Last year Cermele’s gender-violence seminar went beyond academia into the community, which, for Barlow, added another level of understanding. Instead of writing a traditional research paper, students were offered opportunities for civic engagement. Barlow and a group of classmates worked at the Morris County Sexual Assault Center, revamping the center’s PowerPoint presentations on rape and sexual awareness. Denise Lang, the center’s coordinator, was particularly impressed with their passion to understand the dynamics of sexual assault. “Every single one,” Lang says, “came here with a dedication to find out more about violence against women and children in particular, and sexual violence as a whole.”
It’s a dedication that isn’t likely to dissipate after the course is over. When she signed up, Barlow remembers, “I had the feeling that this would be the kind of course that would make you see the world in a different way, and I was right.” Cermele has stayed in touch with many of her former students, and she sees what she calls a “spillover effect” in their everyday lives. “Once you’ve fought back in a simulated assault scenario,” she says, “other things aren’t as hard. Because if you can do that, then you can ask for a raise, you can ask your mother to stop calling you every day, you can tell your roommate you don’t like it when she brings her boyfriend in.” Even if you never have to face an attacker, Cermele says, the experience of the course “changes the way you move through the world.”
That may be why Drew’s administration has been so supportive of it. It’s an expensive class to run: The IMPACT training alone costs about $25 an hour per student, so funding has always been an issue. After Cermele’s initial grant expired, she made her case to outgoing university president Tom Kean. Just before he left, Kean personally endowed the course. “I had talked to some of the students in the class, and they told me it changed their lives,” Kean says. “You couldn’t ignore something like that.” The endowment allows Cermele to offer the course every other year, in off years holding workshops for faculty and staff (the next one is scheduled for June). While some might question the academic value of a class in women’s self-defense, Kean clearly didn’t, and when you hear Cermele make her case for it, you can understand why.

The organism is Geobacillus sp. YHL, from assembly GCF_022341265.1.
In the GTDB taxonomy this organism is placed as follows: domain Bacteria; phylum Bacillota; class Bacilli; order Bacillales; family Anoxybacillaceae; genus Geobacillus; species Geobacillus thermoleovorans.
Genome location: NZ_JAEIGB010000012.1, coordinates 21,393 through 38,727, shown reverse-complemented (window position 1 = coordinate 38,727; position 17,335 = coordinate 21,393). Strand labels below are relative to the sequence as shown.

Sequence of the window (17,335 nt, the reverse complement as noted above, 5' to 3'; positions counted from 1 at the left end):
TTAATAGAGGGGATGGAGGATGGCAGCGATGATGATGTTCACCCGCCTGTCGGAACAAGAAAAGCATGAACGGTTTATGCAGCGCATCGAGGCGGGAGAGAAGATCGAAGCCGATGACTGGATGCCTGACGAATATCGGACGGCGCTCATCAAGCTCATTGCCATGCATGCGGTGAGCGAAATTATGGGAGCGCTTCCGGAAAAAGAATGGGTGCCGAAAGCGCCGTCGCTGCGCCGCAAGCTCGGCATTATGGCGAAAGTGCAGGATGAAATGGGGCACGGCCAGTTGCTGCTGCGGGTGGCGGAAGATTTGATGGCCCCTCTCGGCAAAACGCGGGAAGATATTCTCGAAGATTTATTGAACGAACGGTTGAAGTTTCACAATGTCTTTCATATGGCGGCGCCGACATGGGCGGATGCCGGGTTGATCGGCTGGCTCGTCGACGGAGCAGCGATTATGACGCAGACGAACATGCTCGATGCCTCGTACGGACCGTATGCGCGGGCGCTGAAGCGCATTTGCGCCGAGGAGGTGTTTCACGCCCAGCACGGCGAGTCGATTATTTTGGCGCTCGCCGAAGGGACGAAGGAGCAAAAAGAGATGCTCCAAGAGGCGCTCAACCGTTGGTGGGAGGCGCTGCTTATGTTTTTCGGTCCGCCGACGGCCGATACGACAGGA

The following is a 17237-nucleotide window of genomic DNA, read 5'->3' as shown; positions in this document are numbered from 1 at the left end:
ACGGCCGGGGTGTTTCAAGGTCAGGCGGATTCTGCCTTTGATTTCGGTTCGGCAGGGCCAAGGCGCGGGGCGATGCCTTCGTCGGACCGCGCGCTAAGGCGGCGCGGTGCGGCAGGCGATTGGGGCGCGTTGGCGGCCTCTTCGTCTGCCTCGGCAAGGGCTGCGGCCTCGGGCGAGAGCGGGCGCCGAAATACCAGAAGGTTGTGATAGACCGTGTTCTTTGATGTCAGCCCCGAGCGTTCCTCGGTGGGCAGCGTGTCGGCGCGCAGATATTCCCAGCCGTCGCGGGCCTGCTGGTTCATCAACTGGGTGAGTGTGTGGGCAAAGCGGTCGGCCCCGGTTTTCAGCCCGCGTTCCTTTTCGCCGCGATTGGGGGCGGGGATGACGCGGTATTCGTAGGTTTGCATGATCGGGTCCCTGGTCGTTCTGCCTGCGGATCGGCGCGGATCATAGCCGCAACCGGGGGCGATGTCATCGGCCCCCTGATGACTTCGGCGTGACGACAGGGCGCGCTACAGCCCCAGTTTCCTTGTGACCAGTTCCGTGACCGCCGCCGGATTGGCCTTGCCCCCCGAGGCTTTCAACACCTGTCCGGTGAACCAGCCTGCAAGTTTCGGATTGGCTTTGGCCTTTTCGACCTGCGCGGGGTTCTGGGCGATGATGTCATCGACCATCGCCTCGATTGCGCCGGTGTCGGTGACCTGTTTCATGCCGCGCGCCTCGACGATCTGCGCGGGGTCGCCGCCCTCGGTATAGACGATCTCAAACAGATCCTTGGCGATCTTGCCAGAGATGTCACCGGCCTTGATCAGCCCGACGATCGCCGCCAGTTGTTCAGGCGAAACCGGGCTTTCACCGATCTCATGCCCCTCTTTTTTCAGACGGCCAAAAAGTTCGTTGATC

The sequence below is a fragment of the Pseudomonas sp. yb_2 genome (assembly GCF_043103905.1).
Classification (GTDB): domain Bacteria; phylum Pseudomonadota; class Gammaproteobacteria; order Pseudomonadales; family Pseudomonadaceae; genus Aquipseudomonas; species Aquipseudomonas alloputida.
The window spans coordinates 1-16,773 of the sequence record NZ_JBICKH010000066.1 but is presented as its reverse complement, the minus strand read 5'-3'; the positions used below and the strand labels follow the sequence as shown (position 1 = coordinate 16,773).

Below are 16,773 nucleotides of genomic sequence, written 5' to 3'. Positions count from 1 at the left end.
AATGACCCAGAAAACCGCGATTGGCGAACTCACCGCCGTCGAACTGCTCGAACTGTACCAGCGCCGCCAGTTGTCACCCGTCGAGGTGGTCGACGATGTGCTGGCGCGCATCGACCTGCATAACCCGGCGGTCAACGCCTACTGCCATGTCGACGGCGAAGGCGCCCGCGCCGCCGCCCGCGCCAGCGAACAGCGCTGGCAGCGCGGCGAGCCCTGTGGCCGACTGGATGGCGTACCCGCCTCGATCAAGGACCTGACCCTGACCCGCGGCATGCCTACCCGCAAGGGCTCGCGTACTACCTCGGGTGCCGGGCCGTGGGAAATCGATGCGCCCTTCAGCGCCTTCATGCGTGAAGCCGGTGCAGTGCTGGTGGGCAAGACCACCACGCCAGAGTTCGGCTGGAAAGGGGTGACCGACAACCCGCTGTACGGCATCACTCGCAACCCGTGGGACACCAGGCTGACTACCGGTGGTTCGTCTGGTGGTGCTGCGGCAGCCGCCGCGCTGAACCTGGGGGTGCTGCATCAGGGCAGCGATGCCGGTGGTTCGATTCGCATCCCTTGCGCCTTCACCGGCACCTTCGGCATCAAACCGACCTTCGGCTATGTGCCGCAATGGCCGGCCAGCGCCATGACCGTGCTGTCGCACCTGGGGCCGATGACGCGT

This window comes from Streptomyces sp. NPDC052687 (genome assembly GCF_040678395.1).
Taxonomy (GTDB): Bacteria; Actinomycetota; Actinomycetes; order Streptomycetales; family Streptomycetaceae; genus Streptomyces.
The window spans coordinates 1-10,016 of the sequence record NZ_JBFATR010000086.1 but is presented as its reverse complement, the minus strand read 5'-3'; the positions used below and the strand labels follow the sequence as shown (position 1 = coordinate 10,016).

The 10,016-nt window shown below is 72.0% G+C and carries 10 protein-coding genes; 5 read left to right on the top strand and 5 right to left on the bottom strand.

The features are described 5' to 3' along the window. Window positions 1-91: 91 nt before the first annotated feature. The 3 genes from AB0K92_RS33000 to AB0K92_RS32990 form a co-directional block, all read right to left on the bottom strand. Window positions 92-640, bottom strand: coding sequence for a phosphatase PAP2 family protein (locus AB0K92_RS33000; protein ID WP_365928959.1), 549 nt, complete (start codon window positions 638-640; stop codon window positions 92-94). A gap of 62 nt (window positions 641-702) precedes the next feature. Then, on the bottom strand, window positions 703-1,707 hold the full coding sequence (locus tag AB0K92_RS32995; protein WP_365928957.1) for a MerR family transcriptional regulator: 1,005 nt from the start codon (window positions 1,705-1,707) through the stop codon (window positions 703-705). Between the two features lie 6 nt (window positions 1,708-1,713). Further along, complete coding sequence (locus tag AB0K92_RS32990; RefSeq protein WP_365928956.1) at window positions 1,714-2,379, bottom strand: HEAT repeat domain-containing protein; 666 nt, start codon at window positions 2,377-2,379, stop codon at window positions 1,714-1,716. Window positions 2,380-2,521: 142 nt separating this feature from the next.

“I think of a liberal arts education as a way to empower students to go out into the world so that they can say what they need to say and accomplish what they need to and maintain their integrity,” she says. “And I feel that this course does that. Having that physical experience changes the way you think, and it changes your assumptions about what’s possible.”
The philosophy that drives the IMPACT self-defense program is that people can—and should—learn to defend themselves against potential violence. The program is as much about defusing violence as using it against an attacker. Based on her experience with IMPACT and with Prepare, psychology professor Jill Cermele offers the following strategies for maintaining personal safety:
1. Trust your instincts. Before an attack, victims of violence usually have a sense that “something isn’t right.”
2. Learn about the strategies used by predators; an excellent resource is Gavin De Becker’s The Gift of Fear.
3. Never forget that you’re entitled to act in your own best interest, even if that goes against the interests or desires of others. It sounds simple, but many of us don’t stop to consider what our best interests really are.
4. Get training in physical and verbal personal safety skills. The techniques are simple, but to master them, Cermele says, you need to learn them in a simulated assault situation. For more, go to prepareinc.com.—L.G.P.
—Drew Magazine, Spring 2010